Building racetracks on the living room floor and racing model cars on them has been a popular childhood activity for generations, but how did the enduring hobby of slot car racing get started in the first place?
“There were attempts to build a car racetrack as early as the late 1920s,” says Andreas A. Berse, editor-in-chief of Modell Fahrzeug, a model magazine in Germany.
This involved transferring the technology of model railroads to four wheels. “They didn’t always work properly,” Berse says.
Model car racing really took off in the 1960s. In the UK you could buy Scalextric tracks and cars, and in Germany the toy manufacturer Neuhierl launched the Carrera brand in 1963 with great success.
The heyday lasted until the 1970s when electronic toys such as radio-controlled cars and the first computer games elbowed out the little carpet racers.
However, in the early 1990s the model race track was rediscovered. In addition to Carrera and Scalextric, well-known brands today include Ninco, Fly, and Policar.
The term slot car racing comes from the technology. The cars are usually guided through a slot in the track by means of a pin. This pin is also how the car’s electric motor gets its power. The cars usually start the race on two tracks side by side and the throttle is operated by a hand controller.
“The great thing is you’re racing on a course and measuring your skills against each other — competition is the name of the game,” Berse says. The advantage is that “you can set up the car racetrack in your living room.”
In contrast, if you want to race remote-controlled cars you need a lot more space or else go to a special race track.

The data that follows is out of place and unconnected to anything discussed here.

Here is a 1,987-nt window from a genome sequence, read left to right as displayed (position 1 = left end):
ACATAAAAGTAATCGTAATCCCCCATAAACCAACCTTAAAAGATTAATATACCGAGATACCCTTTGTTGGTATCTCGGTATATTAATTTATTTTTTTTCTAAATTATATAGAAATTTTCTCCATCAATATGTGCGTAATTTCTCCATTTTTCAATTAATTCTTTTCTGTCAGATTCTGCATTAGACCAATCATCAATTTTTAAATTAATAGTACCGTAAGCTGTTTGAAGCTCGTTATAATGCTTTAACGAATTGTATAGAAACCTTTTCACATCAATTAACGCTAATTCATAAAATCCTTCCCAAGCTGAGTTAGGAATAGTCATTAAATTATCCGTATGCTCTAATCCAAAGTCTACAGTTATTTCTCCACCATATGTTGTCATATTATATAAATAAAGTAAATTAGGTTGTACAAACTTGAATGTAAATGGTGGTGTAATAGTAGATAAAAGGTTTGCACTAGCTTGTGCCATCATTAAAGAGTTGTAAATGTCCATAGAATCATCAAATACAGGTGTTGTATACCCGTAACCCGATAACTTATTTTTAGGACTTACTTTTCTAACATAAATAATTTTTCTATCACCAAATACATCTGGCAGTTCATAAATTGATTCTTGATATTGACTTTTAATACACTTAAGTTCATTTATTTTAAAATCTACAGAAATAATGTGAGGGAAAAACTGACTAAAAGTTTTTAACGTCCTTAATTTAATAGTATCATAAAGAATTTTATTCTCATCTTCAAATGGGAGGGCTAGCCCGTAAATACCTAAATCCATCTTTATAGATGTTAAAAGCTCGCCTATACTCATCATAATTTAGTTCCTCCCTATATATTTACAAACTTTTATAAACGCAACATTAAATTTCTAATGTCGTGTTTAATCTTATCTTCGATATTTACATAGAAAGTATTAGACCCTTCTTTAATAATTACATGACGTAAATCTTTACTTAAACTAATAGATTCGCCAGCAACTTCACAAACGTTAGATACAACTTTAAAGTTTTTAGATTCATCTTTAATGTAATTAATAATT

You don’t need to spend a lot to get started in slot car racing. Many manufacturers offer starter packs for children from the age of three for around €40/$40.
The cars are battery-powered and the focus is on bright colours, ergonomic controllers, and familiar characters from movies, TV, and video games.
“The tracks for younger children usually have smaller cars and permanently mounted magnets to make the cars easier to control in curves,” Berse says. For older kids, there are also inexpensive entry-level 1:43 scale tracks starting at around €60/$60.
Kurt Petri has been selling model race tracks as a specialist dealer for over 40 years. His tip: If you are wavering between two age levels when buying for a child, you can safely go for the higher one. “Then I can always expand the system without having to change again,” he says.
If kids show a real interest you can switch to a 1:32 scale track. This is also the scale that Berse recommends to adult buyers right at the start. The cars are faster and more powerful.
It’s also an extremely common scale for which many manufacturers build cars, tracks, and accessories. Starter sets start at around €100/$100 and digital tracks about twice that. As long as you have chosen an analogue system, cars from different manufacturers can all run on the same scale track.
To start off, there’s usually a basic pack with two cars and tracks that form an oval or a figure eight. But it doesn’t have to stop there. “That’s the beauty of it: just like with railroads, you can build it up as you go,” Berse says.
Digital tracks allow for lane changes and multiple cars in one lane. That can make races more exciting. Things like refuelling, tyre and brake wear can also be simulated.
“It’s like a middle ground between gaming and track driving,” Petri says. But be sure to get a track that’s long enough. “Trying to play with four or six people on a digital track with a lap length of eight metres is hardly fun. Then traffic jams are more likely than exciting races.” ©dpa